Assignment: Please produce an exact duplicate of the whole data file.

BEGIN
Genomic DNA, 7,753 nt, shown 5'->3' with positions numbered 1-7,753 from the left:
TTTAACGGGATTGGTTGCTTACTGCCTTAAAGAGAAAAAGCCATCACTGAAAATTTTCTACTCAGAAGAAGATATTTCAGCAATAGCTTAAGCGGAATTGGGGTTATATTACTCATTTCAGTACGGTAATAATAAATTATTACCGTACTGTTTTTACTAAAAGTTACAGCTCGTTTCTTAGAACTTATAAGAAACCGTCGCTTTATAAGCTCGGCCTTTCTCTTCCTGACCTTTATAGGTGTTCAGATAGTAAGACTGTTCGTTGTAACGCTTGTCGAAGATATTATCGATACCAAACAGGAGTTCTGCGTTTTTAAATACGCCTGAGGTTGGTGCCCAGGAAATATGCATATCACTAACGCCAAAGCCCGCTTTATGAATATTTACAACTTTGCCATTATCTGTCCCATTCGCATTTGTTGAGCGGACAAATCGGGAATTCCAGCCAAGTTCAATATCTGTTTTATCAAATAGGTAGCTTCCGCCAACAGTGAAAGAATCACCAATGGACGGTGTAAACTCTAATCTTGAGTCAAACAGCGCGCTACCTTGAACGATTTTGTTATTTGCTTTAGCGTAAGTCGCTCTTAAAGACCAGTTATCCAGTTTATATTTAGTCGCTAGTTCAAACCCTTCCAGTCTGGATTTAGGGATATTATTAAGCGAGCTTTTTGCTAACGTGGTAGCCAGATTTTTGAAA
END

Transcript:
Genomic DNA, 7,753 nt, shown 5'->3' with positions numbered 1-7,753 from the left:
TTTAACGGGATTGGTTGCTTACTGCCTTAAAGAGAAAAAGCCATCACTGAAAATTTTCTACTCAGAAGAAGATATTTCAGCAATAGCTTAAGCGGAATTGGGGTTATATTACTCATTTCAGTACGGTAATAATAAATTATTACCGTACTGTTTTTACTAAAAGTTACAGCTCGTTTCTTAGAACTTATAAGAAACCGTCGCTTTATAAGCTCGGCCTTTCTCTTCCTGACCTTTATAGGTGTTCAGATAGTAAGACTGTTCGTTGTAACGCTTGTCGAAGATATTATCGATACCAAACAGGAGTTCTGCGTTTTTAAATACGCCTGAGGTTGGTGCCCAGGAAATATGCATATCACTAACGCCAAAGCCCGCTTTATGAATATTTACAACTTTGCCATTATCTGTCCCATTCGCATTTGTTGAGCGGACAAATCGGGAATTCCAGCCAAGTTCAATATCTGTTTTATCAAATAGGTAGCTTCCGCCAACAGTGAAAGAATCACCAATGGACGGTGTAAACTCTAATCTTGAGTCAAACAGCGCGCTACCTTGAACGATTTTGTTATTTGCTTTAGCGTAAGTCGCTCTTAAAGACCAGTTATCCAGTTTATATTTAGTCGCTAGTTCAAACCCTTCCAGTCTGGATTTAGGGATATTATTAAGCGAGCTTTTTGCTAACGTGGTAGCCAGATTTTTGAAA